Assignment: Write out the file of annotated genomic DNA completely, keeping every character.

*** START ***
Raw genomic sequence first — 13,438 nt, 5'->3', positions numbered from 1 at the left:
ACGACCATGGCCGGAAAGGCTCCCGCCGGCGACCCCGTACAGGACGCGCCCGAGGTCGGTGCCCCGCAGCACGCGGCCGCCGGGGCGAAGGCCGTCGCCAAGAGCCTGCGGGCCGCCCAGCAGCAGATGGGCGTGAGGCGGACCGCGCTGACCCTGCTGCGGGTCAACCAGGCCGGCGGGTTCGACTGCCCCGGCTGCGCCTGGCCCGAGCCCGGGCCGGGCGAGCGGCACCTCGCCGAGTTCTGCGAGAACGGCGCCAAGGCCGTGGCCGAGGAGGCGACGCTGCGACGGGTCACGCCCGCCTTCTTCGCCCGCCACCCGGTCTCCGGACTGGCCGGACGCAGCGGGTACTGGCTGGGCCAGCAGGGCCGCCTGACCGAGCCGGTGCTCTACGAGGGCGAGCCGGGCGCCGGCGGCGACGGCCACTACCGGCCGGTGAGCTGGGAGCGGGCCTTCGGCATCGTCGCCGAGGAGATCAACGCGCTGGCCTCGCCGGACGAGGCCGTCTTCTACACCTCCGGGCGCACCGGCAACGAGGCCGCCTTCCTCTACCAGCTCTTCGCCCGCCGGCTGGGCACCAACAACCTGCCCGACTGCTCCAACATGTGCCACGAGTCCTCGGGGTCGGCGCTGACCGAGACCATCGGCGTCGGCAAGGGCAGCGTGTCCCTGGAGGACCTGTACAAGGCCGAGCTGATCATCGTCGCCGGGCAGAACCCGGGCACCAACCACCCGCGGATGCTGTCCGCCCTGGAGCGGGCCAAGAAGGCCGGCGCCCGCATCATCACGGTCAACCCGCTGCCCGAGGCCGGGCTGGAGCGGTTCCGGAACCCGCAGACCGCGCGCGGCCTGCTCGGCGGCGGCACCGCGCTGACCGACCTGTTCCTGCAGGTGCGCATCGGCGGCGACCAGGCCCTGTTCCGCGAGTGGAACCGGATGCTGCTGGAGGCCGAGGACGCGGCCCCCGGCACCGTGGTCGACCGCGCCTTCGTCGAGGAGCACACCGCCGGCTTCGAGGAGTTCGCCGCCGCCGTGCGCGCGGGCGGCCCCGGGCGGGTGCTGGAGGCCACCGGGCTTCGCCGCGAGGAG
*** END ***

Raw genomic sequence first — 13,438 nt, 5'->3', positions numbered from 1 at the left:
ACGACCATGGCCGGAAAGGCTCCCGCCGGCGACCCCGTACAGGACGCGCCCGAGGTCGGTGCCCCGCAGCACGCGGCCGCCGGGGCGAAGGCCGTCGCCAAGAGCCTGCGGGCCGCCCAGCAGCAGATGGGCGTGAGGCGGACCGCGCTGACCCTGCTGCGGGTCAACCAGGCCGGCGGGTTCGACTGCCCCGGCTGCGCCTGGCCCGAGCCCGGGCCGGGCGAGCGGCACCTCGCCGAGTTCTGCGAGAACGGCGCCAAGGCCGTGGCCGAGGAGGCGACGCTGCGACGGGTCACGCCCGCCTTCTTCGCCCGCCACCCGGTCTCCGGACTGGCCGGACGCAGCGGGTACTGGCTGGGCCAGCAGGGCCGCCTGACCGAGCCGGTGCTCTACGAGGGCGAGCCGGGCGCCGGCGGCGACGGCCACTACCGGCCGGTGAGCTGGGAGCGGGCCTTCGGCATCGTCGCCGAGGAGATCAACGCGCTGGCCTCGCCGGACGAGGCCGTCTTCTACACCTCCGGGCGCACCGGCAACGAGGCCGCCTTCCTCTACCAGCTCTTCGCCCGCCGGCTGGGCACCAACAACCTGCCCGACTGCTCCAACATGTGCCACGAGTCCTCGGGGTCGGCGCTGACCGAGACCATCGGCGTCGGCAAGGGCAGCGTGTCCCTGGAGGACCTGTACAAGGCCGAGCTGATCATCGTCGCCGGGCAGAACCCGGGCACCAACCACCCGCGGATGCTGTCCGCCCTGGAGCGGGCCAAGAAGGCCGGCGCCCGCATCATCACGGTCAACCCGCTGCCCGAGGCCGGGCTGGAGCGGTTCCGGAACCCGCAGACCGCGCGCGGCCTGCTCGGCGGCGGCACCGCGCTGACCGACCTGTTCCTGCAGGTGCGCATCGGCGGCGACCAGGCCCTGTTCCGCGAGTGGAACCGGATGCTGCTGGAGGCCGAGGACGCGGCCCCCGGCACCGTGGTCGACCGCGCCTTCGTCGAGGAGCACACCGCCGGCTTCGAGGAGTTCGCCGCCGCCGTGCGCGCGGGCGGCCCCGGGCGGGTGCTGGAGGCCACCGGGCTTCGCCGCGAGGAG